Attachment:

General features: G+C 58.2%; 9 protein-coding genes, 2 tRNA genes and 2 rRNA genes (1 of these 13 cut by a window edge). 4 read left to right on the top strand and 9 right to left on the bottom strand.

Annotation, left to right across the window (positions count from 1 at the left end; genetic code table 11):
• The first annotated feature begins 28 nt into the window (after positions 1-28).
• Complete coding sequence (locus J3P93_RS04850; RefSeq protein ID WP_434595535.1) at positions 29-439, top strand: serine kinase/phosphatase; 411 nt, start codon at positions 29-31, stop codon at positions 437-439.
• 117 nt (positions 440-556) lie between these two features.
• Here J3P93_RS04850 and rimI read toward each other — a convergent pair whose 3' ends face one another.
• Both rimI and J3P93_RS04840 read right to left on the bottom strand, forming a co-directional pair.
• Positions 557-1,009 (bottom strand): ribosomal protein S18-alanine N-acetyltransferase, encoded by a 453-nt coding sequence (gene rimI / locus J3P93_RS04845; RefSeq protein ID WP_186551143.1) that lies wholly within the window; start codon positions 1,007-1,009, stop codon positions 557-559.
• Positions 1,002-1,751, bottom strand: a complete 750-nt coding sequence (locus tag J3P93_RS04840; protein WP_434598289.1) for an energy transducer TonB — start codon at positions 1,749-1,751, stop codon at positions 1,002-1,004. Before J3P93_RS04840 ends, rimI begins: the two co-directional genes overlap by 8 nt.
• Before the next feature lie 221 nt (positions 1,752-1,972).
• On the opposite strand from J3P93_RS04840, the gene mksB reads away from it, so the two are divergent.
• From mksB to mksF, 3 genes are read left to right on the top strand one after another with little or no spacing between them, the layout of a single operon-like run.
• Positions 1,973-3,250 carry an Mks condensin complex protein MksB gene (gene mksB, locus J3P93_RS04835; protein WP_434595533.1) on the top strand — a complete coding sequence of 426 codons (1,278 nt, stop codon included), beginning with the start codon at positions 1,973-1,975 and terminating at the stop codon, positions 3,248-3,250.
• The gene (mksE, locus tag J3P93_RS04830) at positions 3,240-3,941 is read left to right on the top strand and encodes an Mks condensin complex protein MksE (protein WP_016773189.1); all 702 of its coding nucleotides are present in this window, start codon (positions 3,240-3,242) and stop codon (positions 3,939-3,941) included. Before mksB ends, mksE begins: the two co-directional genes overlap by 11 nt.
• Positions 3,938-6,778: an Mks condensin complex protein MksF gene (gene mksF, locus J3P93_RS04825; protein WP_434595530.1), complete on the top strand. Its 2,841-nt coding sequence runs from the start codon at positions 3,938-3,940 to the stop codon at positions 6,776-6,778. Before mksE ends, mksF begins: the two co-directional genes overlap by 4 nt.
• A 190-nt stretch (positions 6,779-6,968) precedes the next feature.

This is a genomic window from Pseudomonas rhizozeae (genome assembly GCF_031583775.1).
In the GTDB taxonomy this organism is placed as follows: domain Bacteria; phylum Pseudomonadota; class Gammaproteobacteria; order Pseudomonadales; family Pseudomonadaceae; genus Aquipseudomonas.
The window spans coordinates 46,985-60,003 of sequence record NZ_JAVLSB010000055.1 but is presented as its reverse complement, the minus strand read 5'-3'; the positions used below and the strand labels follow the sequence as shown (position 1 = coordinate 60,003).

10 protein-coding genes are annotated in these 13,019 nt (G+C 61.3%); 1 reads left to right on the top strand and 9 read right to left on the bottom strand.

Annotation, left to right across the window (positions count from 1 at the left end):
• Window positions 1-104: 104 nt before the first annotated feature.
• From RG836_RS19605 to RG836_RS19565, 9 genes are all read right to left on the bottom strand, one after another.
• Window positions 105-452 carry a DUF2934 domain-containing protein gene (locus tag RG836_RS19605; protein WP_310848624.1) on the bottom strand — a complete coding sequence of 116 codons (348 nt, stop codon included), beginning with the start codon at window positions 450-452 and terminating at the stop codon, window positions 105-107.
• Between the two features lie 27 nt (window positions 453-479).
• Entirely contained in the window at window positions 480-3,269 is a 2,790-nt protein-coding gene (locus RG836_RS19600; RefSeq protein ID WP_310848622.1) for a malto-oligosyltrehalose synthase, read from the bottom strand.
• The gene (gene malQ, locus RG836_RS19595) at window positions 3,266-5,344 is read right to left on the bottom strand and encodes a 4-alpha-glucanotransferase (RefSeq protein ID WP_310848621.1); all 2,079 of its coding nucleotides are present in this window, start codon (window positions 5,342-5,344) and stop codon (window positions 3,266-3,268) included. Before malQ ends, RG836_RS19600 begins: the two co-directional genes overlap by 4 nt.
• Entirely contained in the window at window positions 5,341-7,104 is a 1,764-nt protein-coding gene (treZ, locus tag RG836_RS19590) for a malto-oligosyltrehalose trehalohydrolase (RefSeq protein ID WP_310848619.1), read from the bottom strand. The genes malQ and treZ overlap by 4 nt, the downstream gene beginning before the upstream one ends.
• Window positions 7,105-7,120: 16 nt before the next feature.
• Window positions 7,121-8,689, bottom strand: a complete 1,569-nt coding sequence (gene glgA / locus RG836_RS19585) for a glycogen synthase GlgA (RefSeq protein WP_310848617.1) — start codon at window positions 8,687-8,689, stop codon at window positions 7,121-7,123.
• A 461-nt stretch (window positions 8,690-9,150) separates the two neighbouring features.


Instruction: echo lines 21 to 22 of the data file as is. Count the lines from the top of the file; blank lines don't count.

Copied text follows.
Annotation, left to right across the window (positions count from 1 at the left end):
• Window positions 1-104: 104 nt before the first annotated feature.